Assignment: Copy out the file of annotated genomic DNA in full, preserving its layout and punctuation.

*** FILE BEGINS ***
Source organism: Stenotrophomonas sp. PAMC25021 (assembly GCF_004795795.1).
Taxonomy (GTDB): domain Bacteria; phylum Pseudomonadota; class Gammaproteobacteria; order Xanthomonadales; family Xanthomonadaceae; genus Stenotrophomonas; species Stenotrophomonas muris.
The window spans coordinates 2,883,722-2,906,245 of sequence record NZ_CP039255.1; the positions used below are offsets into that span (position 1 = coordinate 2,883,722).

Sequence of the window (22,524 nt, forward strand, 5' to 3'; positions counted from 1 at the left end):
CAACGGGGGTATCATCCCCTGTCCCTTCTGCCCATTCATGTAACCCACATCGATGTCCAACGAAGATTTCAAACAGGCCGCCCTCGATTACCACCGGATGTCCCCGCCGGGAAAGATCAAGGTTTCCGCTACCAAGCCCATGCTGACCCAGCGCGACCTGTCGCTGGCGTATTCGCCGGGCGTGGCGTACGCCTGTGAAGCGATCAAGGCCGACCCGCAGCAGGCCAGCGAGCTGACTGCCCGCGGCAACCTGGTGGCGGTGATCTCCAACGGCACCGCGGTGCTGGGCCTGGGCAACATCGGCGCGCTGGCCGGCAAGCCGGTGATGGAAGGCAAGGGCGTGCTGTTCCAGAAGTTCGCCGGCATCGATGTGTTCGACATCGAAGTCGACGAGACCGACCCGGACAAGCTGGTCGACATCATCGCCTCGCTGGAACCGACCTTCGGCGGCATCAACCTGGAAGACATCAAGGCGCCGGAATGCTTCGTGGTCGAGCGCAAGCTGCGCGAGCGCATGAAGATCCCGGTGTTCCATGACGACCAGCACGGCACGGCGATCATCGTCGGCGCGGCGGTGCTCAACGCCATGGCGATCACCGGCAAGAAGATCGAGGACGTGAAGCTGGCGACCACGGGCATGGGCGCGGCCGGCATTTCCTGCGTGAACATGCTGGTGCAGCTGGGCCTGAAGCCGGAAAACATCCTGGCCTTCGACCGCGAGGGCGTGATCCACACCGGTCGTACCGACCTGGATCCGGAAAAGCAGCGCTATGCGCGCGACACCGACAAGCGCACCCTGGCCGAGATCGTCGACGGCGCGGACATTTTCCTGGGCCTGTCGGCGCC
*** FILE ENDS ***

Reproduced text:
Source organism: Stenotrophomonas sp. PAMC25021 (assembly GCF_004795795.1).
Taxonomy (GTDB): domain Bacteria; phylum Pseudomonadota; class Gammaproteobacteria; order Xanthomonadales; family Xanthomonadaceae; genus Stenotrophomonas; species Stenotrophomonas muris.
The window spans coordinates 2,883,722-2,906,245 of sequence record NZ_CP039255.1; the positions used below are offsets into that span (position 1 = coordinate 2,883,722).

Sequence of the window (22,524 nt, forward strand, 5' to 3'; positions counted from 1 at the left end):
CAACGGGGGTATCATCCCCTGTCCCTTCTGCCCATTCATGTAACCCACATCGATGTCCAACGAAGATTTCAAACAGGCCGCCCTCGATTACCACCGGATGTCCCCGCCGGGAAAGATCAAGGTTTCCGCTACCAAGCCCATGCTGACCCAGCGCGACCTGTCGCTGGCGTATTCGCCGGGCGTGGCGTACGCCTGTGAAGCGATCAAGGCCGACCCGCAGCAGGCCAGCGAGCTGACTGCCCGCGGCAACCTGGTGGCGGTGATCTCCAACGGCACCGCGGTGCTGGGCCTGGGCAACATCGGCGCGCTGGCCGGCAAGCCGGTGATGGAAGGCAAGGGCGTGCTGTTCCAGAAGTTCGCCGGCATCGATGTGTTCGACATCGAAGTCGACGAGACCGACCCGGACAAGCTGGTCGACATCATCGCCTCGCTGGAACCGACCTTCGGCGGCATCAACCTGGAAGACATCAAGGCGCCGGAATGCTTCGTGGTCGAGCGCAAGCTGCGCGAGCGCATGAAGATCCCGGTGTTCCATGACGACCAGCACGGCACGGCGATCATCGTCGGCGCGGCGGTGCTCAACGCCATGGCGATCACCGGCAAGAAGATCGAGGACGTGAAGCTGGCGACCACGGGCATGGGCGCGGCCGGCATTTCCTGCGTGAACATGCTGGTGCAGCTGGGCCTGAAGCCGGAAAACATCCTGGCCTTCGACCGCGAGGGCGTGATCCACACCGGTCGTACCGACCTGGATCCGGAAAAGCAGCGCTATGCGCGCGACACCGACAAGCGCACCCTGGCCGAGATCGTCGACGGCGCGGACATTTTCCTGGGCCTGTCGGCGCC